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Icropped-icon_004n the previous section, we discussed prioritizing needs and not compromising yourself entirely for the sake of resolution.  You may notice that this goes hand-in-hand with our earlier section on assertive communication.

We have also touched down on the basics of self-talk, or the mind’s propensity to narrate its experience.  Negative self-talk often feeds directly into a downward spiral of anger and resentment.  Positive self-talk and assertive communication improves your relationship with yourself and with others.

Anger management is all about effective communication, respecting yourself, respecting others, and owning your behaviors.  A big part of managing your anger is having a healthy self-esteem.

Tips for Establishing Healthy Self-esteem

  • Compassion for yourself and others.  Allow yourself mistakes and setbacks.  You’re only human!  Try to see setbacks and mistakes as lessons, offering important information for us to learn and grow.
  • Value yourself and others.  Value your opinions and the opinions of others.  Know and accept there will be disagreements along the way. 
  • Allow yourself time to resolve conflicts. 
  • Give yourself time to say some positive affirmations or things you are grateful for about yourself each day.  These can include things like, I am patient, I am deserving, I am accepting of who I am.  Making these affirmations in the present tense and not in the future, will help give yourself empowerment.
  • Take time to learn from your mistakes.  Analyze past events and ask yourself how you can improve.
  • Connect to your entire self.  Accept your criticizing thoughts and all of your feelings, even emotions you think are negative or “bad.”  Know they are just thoughts and feelings.  Know that they are likely temporary and can most certainly be transferred into positive action.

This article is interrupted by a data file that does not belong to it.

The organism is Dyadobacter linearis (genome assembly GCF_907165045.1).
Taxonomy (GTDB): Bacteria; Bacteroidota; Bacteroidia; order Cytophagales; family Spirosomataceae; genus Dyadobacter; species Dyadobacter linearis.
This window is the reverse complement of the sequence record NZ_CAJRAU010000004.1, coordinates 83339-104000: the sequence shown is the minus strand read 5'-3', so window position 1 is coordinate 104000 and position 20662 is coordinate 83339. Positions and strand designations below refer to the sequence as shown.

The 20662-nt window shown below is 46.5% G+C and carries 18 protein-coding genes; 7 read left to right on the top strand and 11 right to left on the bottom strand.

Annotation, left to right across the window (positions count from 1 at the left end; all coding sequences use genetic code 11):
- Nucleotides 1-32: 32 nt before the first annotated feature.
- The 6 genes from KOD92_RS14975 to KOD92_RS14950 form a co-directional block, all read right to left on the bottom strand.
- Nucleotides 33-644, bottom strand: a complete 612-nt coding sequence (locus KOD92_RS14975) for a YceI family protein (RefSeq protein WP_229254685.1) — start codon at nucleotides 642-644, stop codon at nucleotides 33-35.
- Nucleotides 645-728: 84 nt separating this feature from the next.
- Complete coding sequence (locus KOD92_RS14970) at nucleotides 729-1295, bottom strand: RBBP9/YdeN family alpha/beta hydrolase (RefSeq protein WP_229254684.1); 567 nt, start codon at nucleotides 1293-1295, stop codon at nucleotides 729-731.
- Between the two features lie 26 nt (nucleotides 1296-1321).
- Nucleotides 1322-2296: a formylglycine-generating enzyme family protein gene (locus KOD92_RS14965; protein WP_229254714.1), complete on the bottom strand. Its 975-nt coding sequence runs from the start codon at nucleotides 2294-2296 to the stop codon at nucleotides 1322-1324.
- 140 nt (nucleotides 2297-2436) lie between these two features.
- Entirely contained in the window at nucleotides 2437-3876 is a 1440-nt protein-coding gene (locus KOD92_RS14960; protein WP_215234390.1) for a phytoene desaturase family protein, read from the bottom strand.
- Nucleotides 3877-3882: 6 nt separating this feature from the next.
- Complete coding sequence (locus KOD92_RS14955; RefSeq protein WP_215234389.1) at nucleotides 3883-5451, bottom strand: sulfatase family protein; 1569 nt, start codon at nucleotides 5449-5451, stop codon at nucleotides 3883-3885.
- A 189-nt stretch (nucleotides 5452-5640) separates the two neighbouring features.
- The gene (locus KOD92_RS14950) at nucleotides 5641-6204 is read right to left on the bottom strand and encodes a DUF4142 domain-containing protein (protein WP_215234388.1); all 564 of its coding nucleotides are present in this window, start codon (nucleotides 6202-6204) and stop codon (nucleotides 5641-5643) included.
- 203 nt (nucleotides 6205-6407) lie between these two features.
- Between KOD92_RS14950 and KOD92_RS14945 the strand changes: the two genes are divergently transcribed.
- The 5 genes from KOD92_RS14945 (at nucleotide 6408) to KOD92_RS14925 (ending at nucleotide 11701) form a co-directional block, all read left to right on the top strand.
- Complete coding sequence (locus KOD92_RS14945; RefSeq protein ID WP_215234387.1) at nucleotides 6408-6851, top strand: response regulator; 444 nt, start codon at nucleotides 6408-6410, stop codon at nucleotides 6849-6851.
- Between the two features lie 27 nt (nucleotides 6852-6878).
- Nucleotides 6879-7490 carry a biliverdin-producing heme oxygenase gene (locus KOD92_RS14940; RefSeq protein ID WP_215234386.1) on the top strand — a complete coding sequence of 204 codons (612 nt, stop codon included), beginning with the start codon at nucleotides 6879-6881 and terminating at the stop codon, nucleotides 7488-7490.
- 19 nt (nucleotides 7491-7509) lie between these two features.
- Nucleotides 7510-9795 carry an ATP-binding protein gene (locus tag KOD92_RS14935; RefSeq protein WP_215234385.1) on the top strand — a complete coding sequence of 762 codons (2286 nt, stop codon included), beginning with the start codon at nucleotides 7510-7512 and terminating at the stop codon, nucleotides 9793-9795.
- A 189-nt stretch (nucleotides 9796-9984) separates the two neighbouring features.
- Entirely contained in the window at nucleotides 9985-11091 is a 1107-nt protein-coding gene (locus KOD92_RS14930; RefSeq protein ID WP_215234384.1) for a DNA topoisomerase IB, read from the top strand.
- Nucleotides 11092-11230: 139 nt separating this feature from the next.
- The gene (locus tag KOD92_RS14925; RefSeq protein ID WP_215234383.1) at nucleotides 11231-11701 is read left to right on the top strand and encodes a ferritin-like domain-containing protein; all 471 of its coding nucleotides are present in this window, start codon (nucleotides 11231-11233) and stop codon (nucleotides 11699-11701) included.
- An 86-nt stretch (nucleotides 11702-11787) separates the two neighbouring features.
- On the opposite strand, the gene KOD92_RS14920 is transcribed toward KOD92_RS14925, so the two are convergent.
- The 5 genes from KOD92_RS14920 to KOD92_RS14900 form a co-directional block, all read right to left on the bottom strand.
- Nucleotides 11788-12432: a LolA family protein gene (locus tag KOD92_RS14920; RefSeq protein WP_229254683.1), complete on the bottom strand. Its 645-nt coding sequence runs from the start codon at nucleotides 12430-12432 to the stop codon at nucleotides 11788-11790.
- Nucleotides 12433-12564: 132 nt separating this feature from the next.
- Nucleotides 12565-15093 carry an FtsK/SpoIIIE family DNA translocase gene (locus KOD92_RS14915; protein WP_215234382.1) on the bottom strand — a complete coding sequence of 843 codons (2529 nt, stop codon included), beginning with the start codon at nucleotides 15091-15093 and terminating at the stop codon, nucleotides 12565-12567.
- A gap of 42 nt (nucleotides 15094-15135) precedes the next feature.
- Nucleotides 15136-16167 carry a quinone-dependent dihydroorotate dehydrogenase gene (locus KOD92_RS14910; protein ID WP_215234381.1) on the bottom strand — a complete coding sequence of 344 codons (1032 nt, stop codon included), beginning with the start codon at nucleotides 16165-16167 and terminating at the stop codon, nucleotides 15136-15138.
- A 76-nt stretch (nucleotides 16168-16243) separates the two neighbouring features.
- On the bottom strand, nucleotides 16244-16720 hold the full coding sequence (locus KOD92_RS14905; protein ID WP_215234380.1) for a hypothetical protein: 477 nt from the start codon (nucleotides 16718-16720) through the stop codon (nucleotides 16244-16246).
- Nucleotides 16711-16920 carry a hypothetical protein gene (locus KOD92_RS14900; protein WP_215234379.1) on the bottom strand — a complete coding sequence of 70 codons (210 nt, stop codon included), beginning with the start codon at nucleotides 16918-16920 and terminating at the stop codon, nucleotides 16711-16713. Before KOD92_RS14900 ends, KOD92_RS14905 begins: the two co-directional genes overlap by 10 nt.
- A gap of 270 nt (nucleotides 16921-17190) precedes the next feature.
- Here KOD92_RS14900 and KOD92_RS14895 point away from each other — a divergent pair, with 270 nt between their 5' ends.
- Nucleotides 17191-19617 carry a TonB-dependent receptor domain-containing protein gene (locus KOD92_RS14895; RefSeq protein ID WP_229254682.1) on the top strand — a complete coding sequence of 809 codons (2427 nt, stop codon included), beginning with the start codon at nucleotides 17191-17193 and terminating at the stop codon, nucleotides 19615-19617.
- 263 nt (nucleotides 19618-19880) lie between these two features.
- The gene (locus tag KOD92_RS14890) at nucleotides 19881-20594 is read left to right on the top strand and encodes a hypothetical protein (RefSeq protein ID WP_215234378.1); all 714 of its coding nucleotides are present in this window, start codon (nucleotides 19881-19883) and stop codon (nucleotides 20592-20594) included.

• Cultivate friendships and a support system.
  • Focus on healthy and positive thoughts.  Think loved, grateful, peaceful, patient, happy and caring thoughts.
  • Do things you enjoy and that make you feel good.
  • Take care of your physical body and health.

Exercise 

Continue tracking your conflicts and feelings of anger.  Run down the above list, practice each of these at least once.  Which ones work for you?  Write down your experience. 

Set aside twenty minutes for yourself.  Treat yourself with things like a good cup of coffee or extensive self-love.  Do something you are really good at or enjoy, like drawing or reading.  Write down the positive feelings that arise from this.

In the previous section, we discussed prioritizing needs and not compromising yourself entirely for the sake of resolution.  You may notice that this goes hand-in-hand with our earlier section on assertive communication. 

We have also touched down on the basics of self-talk, or the mind’s propensity to narrate its experience.  Negative self-talk often feeds directly into a downward spiral of anger and resentment.  Positive self-talk and assertive communication improves your relationship with yourself and with others. 

Anger management is all about effective communication, respecting yourself, respecting others, and owning your behaviors.  A big part of managing your anger is having a healthy self-esteem.

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